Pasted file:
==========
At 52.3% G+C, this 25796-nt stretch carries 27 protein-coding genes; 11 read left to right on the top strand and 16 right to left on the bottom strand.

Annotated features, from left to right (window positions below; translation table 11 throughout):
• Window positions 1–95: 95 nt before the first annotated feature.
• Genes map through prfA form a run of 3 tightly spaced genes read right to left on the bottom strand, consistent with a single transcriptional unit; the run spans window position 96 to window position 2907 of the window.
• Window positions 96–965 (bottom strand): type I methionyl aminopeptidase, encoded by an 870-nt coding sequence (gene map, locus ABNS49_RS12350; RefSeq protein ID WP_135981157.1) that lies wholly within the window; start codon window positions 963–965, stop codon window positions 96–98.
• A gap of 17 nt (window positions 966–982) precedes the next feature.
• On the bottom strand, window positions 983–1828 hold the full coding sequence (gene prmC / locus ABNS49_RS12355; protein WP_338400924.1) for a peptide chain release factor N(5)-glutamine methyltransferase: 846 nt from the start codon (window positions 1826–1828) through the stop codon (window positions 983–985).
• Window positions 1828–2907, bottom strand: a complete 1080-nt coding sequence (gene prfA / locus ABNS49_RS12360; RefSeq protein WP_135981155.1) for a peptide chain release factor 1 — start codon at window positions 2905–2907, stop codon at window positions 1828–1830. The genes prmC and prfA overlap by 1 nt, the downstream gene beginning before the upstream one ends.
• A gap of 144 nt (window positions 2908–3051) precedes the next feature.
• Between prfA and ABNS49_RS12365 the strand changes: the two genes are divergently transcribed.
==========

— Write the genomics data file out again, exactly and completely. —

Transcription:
At 52.3% G+C, this 25796-nt stretch carries 27 protein-coding genes; 11 read left to right on the top strand and 16 right to left on the bottom strand.

Annotated features, from left to right (window positions below; translation table 11 throughout):
• Window positions 1–95: 95 nt before the first annotated feature.
• Genes map through prfA form a run of 3 tightly spaced genes read right to left on the bottom strand, consistent with a single transcriptional unit; the run spans window position 96 to window position 2907 of the window.
• Window positions 96–965 (bottom strand): type I methionyl aminopeptidase, encoded by an 870-nt coding sequence (gene map, locus ABNS49_RS12350; RefSeq protein ID WP_135981157.1) that lies wholly within the window; start codon window positions 963–965, stop codon window positions 96–98.
• A gap of 17 nt (window positions 966–982) precedes the next feature.
• On the bottom strand, window positions 983–1828 hold the full coding sequence (gene prmC / locus ABNS49_RS12355; protein WP_338400924.1) for a peptide chain release factor N(5)-glutamine methyltransferase: 846 nt from the start codon (window positions 1826–1828) through the stop codon (window positions 983–985).
• Window positions 1828–2907, bottom strand: a complete 1080-nt coding sequence (gene prfA / locus ABNS49_RS12360; RefSeq protein WP_135981155.1) for a peptide chain release factor 1 — start codon at window positions 2905–2907, stop codon at window positions 1828–1830. The genes prmC and prfA overlap by 1 nt, the downstream gene beginning before the upstream one ends.
• A gap of 144 nt (window positions 2908–3051) precedes the next feature.
• Between prfA and ABNS49_RS12365 the strand changes: the two genes are divergently transcribed.